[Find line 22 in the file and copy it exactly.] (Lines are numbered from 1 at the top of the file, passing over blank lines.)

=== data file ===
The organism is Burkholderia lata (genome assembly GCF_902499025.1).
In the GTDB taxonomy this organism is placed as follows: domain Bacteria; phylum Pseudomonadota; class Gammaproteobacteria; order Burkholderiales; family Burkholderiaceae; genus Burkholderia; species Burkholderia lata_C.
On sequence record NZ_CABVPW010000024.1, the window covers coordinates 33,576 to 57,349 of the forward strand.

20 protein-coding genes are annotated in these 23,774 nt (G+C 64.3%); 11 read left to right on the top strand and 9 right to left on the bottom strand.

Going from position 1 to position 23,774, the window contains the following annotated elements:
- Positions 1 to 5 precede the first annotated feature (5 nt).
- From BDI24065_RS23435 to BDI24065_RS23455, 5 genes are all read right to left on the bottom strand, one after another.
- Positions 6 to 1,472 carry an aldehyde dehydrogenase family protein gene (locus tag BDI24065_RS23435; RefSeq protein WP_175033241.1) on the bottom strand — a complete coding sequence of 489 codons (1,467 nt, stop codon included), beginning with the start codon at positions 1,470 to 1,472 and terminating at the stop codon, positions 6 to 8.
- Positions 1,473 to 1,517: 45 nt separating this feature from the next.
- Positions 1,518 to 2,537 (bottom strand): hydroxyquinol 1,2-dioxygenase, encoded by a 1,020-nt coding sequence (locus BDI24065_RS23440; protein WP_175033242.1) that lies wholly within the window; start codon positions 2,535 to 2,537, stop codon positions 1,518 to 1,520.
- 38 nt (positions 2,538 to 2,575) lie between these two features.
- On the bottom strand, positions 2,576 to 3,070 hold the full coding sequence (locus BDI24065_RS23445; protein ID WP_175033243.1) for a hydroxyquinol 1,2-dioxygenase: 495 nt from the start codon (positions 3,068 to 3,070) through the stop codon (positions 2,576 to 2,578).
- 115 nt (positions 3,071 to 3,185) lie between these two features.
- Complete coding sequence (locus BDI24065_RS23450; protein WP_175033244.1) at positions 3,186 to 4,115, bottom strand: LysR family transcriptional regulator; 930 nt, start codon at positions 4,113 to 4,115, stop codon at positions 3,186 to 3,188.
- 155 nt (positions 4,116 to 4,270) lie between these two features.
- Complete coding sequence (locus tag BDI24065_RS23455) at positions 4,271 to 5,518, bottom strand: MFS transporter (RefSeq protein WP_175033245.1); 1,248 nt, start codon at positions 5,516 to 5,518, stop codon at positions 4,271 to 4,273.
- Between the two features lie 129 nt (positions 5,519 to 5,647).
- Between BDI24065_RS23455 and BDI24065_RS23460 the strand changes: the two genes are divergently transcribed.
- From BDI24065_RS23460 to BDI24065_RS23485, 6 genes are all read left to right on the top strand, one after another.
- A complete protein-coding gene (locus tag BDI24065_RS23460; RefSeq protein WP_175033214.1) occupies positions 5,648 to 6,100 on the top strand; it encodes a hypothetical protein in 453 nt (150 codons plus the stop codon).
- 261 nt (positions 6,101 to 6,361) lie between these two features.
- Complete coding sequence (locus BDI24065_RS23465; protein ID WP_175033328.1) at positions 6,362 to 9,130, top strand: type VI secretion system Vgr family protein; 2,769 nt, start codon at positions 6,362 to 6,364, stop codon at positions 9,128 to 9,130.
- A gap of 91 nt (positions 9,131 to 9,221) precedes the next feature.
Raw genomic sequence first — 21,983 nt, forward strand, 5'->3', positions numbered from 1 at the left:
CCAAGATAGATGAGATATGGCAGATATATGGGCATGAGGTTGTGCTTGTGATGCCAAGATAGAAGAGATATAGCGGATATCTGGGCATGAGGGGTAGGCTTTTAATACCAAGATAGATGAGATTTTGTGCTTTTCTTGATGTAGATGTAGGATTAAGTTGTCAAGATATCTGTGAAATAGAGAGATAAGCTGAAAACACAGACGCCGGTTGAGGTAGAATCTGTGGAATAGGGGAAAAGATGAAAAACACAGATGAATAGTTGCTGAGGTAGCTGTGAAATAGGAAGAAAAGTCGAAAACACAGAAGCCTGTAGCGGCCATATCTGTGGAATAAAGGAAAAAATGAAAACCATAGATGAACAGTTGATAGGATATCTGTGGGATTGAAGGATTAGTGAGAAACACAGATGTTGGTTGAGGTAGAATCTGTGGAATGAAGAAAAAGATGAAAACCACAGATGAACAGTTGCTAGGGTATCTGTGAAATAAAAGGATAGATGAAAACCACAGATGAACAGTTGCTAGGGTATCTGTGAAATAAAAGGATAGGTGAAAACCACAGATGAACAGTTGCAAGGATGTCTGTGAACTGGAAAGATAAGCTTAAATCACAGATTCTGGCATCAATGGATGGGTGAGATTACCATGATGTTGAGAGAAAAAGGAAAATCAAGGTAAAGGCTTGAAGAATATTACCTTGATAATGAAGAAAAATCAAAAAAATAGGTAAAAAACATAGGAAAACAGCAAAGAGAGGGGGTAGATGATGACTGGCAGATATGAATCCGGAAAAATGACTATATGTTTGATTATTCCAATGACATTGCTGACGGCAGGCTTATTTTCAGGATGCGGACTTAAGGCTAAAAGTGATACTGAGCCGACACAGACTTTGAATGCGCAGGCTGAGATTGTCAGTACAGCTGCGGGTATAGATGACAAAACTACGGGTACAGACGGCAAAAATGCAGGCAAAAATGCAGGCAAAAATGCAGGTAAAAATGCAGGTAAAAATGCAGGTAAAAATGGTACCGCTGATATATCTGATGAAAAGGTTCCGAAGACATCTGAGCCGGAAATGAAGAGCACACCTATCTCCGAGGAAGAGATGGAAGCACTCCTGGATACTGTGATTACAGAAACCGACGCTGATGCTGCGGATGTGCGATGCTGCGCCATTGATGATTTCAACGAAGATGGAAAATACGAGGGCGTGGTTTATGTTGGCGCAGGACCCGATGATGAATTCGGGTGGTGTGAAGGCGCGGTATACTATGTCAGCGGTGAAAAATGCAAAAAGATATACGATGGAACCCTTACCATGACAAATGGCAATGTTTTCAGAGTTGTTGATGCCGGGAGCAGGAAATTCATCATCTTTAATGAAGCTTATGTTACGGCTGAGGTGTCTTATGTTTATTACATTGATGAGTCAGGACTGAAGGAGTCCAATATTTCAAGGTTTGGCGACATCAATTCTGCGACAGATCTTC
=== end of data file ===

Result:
- Complete coding sequence (locus BDI24065_RS23465; protein ID WP_175033328.1) at positions 6,362 to 9,130, top strand: type VI secretion system Vgr family protein; 2,769 nt, start codon at positions 6,362 to 6,364, stop codon at positions 9,128 to 9,130.